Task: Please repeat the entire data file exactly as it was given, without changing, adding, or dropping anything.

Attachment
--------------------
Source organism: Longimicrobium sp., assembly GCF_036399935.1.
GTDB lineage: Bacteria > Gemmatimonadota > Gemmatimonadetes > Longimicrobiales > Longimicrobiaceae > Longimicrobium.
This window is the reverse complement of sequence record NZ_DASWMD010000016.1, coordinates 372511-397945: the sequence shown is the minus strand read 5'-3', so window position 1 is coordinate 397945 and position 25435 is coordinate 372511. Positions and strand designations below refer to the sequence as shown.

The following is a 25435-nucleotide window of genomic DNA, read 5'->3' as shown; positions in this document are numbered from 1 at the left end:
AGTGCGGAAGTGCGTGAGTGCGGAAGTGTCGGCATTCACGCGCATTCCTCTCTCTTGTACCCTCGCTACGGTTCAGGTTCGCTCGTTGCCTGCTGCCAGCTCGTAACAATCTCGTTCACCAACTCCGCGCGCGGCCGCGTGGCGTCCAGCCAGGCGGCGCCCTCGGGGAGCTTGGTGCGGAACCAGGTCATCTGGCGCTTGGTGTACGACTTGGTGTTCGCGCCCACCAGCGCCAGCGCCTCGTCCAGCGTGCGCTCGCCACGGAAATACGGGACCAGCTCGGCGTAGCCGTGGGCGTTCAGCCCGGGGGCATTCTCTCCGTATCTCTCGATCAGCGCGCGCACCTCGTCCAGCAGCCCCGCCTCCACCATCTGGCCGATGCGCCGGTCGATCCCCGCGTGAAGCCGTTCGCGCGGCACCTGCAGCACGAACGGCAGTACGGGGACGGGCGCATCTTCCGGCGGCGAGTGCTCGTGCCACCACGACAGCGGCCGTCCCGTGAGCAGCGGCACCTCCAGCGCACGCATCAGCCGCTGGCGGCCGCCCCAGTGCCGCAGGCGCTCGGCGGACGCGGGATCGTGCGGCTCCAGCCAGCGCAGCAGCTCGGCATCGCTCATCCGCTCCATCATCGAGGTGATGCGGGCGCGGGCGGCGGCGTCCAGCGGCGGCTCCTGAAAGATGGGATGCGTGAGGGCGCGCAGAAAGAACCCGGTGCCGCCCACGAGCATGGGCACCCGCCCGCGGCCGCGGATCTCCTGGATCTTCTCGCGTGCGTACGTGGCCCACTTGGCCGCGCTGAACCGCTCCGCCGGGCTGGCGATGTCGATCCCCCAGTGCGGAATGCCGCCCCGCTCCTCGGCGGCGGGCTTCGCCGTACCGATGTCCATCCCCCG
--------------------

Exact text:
Source organism: Longimicrobium sp., assembly GCF_036399935.1.
GTDB lineage: Bacteria > Gemmatimonadota > Gemmatimonadetes > Longimicrobiales > Longimicrobiaceae > Longimicrobium.
This window is the reverse complement of sequence record NZ_DASWMD010000016.1, coordinates 372511-397945: the sequence shown is the minus strand read 5'-3', so window position 1 is coordinate 397945 and position 25435 is coordinate 372511. Positions and strand designations below refer to the sequence as shown.

The following is a 25435-nucleotide window of genomic DNA, read 5'->3' as shown; positions in this document are numbered from 1 at the left end:
AGTGCGGAAGTGCGTGAGTGCGGAAGTGTCGGCATTCACGCGCATTCCTCTCTCTTGTACCCTCGCTACGGTTCAGGTTCGCTCGTTGCCTGCTGCCAGCTCGTAACAATCTCGTTCACCAACTCCGCGCGCGGCCGCGTGGCGTCCAGCCAGGCGGCGCCCTCGGGGAGCTTGGTGCGGAACCAGGTCATCTGGCGCTTGGTGTACGACTTGGTGTTCGCGCCCACCAGCGCCAGCGCCTCGTCCAGCGTGCGCTCGCCACGGAAATACGGGACCAGCTCGGCGTAGCCGTGGGCGTTCAGCCCGGGGGCATTCTCTCCGTATCTCTCGATCAGCGCGCGCACCTCGTCCAGCAGCCCCGCCTCCACCATCTGGCCGATGCGCCGGTCGATCCCCGCGTGAAGCCGTTCGCGCGGCACCTGCAGCACGAACGGCAGTACGGGGACGGGCGCATCTTCCGGCGGCGAGTGCTCGTGCCACCACGACAGCGGCCGTCCCGTGAGCAGCGGCACCTCCAGCGCACGCATCAGCCGCTGGCGGCCGCCCCAGTGCCGCAGGCGCTCGGCGGACGCGGGATCGTGCGGCTCCAGCCAGCGCAGCAGCTCGGCATCGCTCATCCGCTCCATCATCGAGGTGATGCGGGCGCGGGCGGCGGCGTCCAGCGGCGGCTCCTGAAAGATGGGATGCGTGAGGGCGCGCAGAAAGAACCCGGTGCCGCCCACGAGCATGGGCACCCGCCCGCGGCCGCGGATCTCCTGGATCTTCTCGCGTGCGTACGTGGCCCACTTGGCCGCGCTGAACCGCTCCGCCGGGCTGGCGATGTCGATCCCCCAGTGCGGAATGCCGCCCCGCTCCTCGGCGGCGGGCTTCGCCGTACCGATGTCCATCCCCCG